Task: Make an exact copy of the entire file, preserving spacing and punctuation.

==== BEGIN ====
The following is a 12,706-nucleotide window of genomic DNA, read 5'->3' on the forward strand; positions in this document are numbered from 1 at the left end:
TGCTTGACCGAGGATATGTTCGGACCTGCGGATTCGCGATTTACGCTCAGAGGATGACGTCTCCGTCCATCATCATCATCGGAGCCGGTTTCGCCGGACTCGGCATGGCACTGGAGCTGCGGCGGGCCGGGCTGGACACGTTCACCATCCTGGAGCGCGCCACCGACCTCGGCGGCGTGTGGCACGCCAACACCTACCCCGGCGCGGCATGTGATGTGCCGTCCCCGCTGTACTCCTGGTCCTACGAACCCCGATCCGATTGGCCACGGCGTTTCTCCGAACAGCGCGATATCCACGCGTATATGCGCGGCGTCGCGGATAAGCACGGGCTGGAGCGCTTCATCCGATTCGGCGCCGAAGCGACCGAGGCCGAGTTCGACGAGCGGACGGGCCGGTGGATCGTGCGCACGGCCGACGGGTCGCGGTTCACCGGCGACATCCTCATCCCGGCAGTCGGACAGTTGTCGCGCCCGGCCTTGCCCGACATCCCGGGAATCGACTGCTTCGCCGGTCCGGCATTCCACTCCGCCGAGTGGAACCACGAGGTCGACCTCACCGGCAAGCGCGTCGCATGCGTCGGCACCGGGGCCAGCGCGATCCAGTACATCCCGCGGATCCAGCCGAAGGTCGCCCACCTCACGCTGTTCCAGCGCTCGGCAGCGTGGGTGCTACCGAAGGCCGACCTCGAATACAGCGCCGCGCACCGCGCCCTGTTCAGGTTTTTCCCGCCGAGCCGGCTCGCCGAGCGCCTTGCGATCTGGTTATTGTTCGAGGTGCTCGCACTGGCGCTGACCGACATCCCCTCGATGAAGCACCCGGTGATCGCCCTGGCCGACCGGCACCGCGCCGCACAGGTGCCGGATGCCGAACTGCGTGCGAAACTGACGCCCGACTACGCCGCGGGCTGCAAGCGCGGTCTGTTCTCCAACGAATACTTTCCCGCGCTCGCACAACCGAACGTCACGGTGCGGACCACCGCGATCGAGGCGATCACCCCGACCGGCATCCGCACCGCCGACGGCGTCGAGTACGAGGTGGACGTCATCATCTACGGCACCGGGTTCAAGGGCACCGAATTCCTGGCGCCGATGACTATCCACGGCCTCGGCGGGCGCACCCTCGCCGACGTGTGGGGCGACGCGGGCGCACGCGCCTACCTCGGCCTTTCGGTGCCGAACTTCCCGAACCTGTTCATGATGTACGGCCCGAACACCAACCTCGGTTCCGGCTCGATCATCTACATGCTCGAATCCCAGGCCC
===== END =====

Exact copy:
The following is a 12,706-nucleotide window of genomic DNA, read 5'->3' on the forward strand; positions in this document are numbered from 1 at the left end:
TGCTTGACCGAGGATATGTTCGGACCTGCGGATTCGCGATTTACGCTCAGAGGATGACGTCTCCGTCCATCATCATCATCGGAGCCGGTTTCGCCGGACTCGGCATGGCACTGGAGCTGCGGCGGGCCGGGCTGGACACGTTCACCATCCTGGAGCGCGCCACCGACCTCGGCGGCGTGTGGCACGCCAACACCTACCCCGGCGCGGCATGTGATGTGCCGTCCCCGCTGTACTCCTGGTCCTACGAACCCCGATCCGATTGGCCACGGCGTTTCTCCGAACAGCGCGATATCCACGCGTATATGCGCGGCGTCGCGGATAAGCACGGGCTGGAGCGCTTCATCCGATTCGGCGCCGAAGCGACCGAGGCCGAGTTCGACGAGCGGACGGGCCGGTGGATCGTGCGCACGGCCGACGGGTCGCGGTTCACCGGCGACATCCTCATCCCGGCAGTCGGACAGTTGTCGCGCCCGGCCTTGCCCGACATCCCGGGAATCGACTGCTTCGCCGGTCCGGCATTCCACTCCGCCGAGTGGAACCACGAGGTCGACCTCACCGGCAAGCGCGTCGCATGCGTCGGCACCGGGGCCAGCGCGATCCAGTACATCCCGCGGATCCAGCCGAAGGTCGCCCACCTCACGCTGTTCCAGCGCTCGGCAGCGTGGGTGCTACCGAAGGCCGACCTCGAATACAGCGCCGCGCACCGCGCCCTGTTCAGGTTTTTCCCGCCGAGCCGGCTCGCCGAGCGCCTTGCGATCTGGTTATTGTTCGAGGTGCTCGCACTGGCGCTGACCGACATCCCCTCGATGAAGCACCCGGTGATCGCCCTGGCCGACCGGCACCGCGCCGCACAGGTGCCGGATGCCGAACTGCGTGCGAAACTGACGCCCGACTACGCCGCGGGCTGCAAGCGCGGTCTGTTCTCCAACGAATACTTTCCCGCGCTCGCACAACCGAACGTCACGGTGCGGACCACCGCGATCGAGGCGATCACCCCGACCGGCATCCGCACCGCCGACGGCGTCGAGTACGAGGTGGACGTCATCATCTACGGCACCGGGTTCAAGGGCACCGAATTCCTGGCGCCGATGACTATCCACGGCCTCGGCGGGCGCACCCTCGCCGACGTGTGGGGCGACGCGGGCGCACGCGCCTACCTCGGCCTTTCGGTGCCGAACTTCCCGAACCTGTTCATGATGTACGGCCCGAACACCAACCTCGGTTCCGGCTCGATCATCTACATGCTCGAATCCCAGGCCC